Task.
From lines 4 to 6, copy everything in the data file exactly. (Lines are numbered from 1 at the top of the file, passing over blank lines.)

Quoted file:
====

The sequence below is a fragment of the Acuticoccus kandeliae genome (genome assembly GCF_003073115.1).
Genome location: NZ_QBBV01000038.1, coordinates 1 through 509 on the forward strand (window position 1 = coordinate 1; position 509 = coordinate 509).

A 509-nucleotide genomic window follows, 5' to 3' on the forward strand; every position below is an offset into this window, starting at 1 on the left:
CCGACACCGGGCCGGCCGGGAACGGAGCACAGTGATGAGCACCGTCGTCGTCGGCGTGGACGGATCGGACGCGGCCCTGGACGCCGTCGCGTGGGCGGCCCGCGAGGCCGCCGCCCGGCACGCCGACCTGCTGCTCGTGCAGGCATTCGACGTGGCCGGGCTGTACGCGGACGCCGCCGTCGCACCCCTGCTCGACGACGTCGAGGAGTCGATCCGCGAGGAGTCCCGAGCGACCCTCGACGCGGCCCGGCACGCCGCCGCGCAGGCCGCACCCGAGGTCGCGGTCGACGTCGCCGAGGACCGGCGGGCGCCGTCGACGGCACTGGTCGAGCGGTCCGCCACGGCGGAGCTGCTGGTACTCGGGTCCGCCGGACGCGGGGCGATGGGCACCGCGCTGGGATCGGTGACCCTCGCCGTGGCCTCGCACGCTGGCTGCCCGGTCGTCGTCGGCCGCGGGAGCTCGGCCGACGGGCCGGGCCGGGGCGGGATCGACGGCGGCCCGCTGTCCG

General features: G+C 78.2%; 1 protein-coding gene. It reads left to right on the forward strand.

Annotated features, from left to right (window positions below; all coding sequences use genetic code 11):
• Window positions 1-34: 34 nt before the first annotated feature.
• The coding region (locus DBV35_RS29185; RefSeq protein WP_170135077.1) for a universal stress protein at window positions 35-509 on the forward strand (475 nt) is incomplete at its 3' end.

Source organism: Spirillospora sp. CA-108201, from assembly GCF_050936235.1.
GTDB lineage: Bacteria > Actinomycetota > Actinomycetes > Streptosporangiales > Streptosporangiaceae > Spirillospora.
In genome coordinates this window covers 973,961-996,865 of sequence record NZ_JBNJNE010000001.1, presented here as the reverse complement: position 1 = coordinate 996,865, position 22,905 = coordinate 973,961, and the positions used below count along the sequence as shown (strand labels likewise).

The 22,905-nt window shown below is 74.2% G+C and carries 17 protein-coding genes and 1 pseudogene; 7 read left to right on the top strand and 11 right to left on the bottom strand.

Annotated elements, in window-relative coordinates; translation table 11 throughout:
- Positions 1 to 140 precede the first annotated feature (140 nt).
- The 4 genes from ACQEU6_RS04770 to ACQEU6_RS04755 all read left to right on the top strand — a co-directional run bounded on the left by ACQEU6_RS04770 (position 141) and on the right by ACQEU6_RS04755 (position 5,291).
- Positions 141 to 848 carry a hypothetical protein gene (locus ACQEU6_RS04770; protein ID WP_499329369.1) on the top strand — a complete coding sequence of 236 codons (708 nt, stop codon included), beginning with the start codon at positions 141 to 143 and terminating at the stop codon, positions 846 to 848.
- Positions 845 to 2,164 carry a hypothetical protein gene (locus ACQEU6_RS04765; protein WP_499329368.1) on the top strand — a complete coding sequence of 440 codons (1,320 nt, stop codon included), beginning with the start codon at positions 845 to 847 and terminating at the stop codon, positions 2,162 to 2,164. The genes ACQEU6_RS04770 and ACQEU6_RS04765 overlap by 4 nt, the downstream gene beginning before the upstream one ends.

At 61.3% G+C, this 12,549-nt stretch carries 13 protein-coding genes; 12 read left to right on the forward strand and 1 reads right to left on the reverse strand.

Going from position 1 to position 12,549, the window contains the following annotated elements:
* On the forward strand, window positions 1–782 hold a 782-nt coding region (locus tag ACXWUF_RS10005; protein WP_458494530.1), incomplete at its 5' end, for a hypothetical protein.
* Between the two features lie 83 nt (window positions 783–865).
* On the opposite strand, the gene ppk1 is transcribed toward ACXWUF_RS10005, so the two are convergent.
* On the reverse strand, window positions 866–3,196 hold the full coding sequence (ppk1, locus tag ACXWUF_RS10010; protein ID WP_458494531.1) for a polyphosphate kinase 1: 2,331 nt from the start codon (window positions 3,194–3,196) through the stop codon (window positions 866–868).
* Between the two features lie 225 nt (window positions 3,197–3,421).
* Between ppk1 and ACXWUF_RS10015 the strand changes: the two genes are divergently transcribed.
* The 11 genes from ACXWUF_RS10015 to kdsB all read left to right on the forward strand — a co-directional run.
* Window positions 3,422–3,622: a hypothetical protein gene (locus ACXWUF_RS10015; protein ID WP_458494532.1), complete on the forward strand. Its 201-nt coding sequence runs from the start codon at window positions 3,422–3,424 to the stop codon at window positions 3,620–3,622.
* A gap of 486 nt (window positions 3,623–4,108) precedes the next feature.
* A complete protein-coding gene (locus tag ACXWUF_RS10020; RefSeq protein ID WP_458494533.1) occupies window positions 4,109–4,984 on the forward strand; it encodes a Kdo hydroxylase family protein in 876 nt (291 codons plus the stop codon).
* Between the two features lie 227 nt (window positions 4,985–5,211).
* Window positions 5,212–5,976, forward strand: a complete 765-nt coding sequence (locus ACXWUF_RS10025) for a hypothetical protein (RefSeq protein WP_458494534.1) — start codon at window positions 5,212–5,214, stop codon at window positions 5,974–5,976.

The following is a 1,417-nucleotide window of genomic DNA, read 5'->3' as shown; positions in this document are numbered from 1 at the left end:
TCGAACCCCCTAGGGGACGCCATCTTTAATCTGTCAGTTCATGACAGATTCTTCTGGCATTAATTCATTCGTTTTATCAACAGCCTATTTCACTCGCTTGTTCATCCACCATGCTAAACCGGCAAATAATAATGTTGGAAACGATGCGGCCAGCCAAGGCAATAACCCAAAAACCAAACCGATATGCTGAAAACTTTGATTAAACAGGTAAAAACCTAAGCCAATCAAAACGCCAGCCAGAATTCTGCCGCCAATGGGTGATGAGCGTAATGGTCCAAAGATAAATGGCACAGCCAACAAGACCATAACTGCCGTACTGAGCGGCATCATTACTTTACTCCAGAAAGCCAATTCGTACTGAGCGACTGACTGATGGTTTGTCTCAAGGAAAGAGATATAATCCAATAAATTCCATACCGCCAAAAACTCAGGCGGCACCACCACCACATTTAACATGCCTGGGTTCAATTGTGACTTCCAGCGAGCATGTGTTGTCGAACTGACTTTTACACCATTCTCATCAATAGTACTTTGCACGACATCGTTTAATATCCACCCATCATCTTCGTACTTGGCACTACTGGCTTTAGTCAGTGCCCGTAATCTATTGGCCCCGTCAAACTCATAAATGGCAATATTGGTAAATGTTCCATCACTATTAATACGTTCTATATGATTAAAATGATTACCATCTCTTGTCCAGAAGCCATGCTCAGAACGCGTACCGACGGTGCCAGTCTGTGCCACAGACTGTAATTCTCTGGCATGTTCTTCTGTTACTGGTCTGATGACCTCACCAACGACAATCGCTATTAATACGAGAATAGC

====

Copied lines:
CCGACACCGGGCCGGCCGGGAACGGAGCACAGTGATGAGCACCGTCGTCGTCGGCGTGGACGGATCGGACGCGGCCCTGGACGCCGTCGCGTGGGCGGCCCGCGAGGCCGCCGCCCGGCACGCCGACCTGCTGCTCGTGCAGGCATTCGACGTGGCCGGGCTGTACGCGGACGCCGCCGTCGCACCCCTGCTCGACGACGTCGAGGAGTCGATCCGCGAGGAGTCCCGAGCGACCCTCGACGCGGCCCGGCACGCCGCCGCGCAGGCCGCACCCGAGGTCGCGGTCGACGTCGCCGAGGACCGGCGGGCGCCGTCGACGGCACTGGTCGAGCGGTCCGCCACGGCGGAGCTGCTGGTACTCGGGTCCGCCGGACGCGGGGCGATGGGCACCGCGCTGGGATCGGTGACCCTCGCCGTGGCCTCGCACGCTGGCTGCCCGGTCGTCGTCGGCCGCGGGAGCTCGGCCGACGGGCCGGGCCGGGGCGGGATCGACGGCGGCCCGCTGTCCG

General features: G+C 78.2%; 1 protein-coding gene. It reads left to right on the forward strand.

Annotated features, from left to right (window positions below; all coding sequences use genetic code 11):